Hungarian Prime Minister Viktor Orban has declared victory in elections on Sunday, saying the vote showed that Hungary was the most united nation in Europe.
His centre-right Fidesz has polled 45%, with most of the votes counted.
A centre-left opposition alliance is trailing with 25%, while the far-right Jobbik party is credited with 21%.
The Hungarian left has never fully recovered from its heavy defeat in the 2010 ballot, in which Mr Orban swept to power with a two-thirds majority.
Sunday\’s election has been mainly fought over the state of the economy, correspondents say.
"No doubt we have won," Mr Orban told supporters gathered in the capital, Budapest, late on Sunday evening.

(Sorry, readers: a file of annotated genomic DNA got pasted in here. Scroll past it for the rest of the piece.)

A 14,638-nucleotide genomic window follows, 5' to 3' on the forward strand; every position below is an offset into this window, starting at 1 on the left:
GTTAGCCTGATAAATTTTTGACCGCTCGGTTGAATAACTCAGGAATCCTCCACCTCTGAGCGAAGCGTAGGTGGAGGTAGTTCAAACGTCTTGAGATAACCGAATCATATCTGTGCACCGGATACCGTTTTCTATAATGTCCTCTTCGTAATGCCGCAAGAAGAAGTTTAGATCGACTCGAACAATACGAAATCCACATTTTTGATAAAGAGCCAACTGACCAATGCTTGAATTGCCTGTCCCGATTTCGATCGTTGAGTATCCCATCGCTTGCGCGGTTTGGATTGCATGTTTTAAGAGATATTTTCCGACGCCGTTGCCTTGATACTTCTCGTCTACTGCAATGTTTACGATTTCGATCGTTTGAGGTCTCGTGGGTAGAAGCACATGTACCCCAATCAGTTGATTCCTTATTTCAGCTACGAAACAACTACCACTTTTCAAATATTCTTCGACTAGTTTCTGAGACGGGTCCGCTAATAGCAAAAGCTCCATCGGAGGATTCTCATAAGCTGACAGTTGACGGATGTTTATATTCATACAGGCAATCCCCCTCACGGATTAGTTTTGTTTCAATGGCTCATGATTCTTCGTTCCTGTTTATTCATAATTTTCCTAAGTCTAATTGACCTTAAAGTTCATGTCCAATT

"This was not just any odd victory. We have scored such a comprehensive victory, the significance of which we cannot yet fully grasp tonight."
He said the election results showed that Hungarians wanted to stay in the European Union, but with a strong national government.
"I\’m going to work every day so that Hungary will be a wonderful place," he declared.
Fidesz is predicted to win 135 of the 199 seats in parliament.
Orban is credited by many voters for improving the economy and lowering utility costs after eight years of Socialist mismanagement.
The 50-year-old Orban has had repeated rows with the European Union and foreign investors over the way he pursues what he sees as the national interest.
But he is popular with many voters for stabilising public finances and cutting their electricity and gas bills. Opinion polls show his Fidesz party is on course for a landslide victory.
Unlike four years ago, when Hungarians voted in two rounds, Sunday\’s election will feature a first-past-the-post single round in 106 constituencies, with the number of lawmakers in parliament reduced sharply to 199 from 386.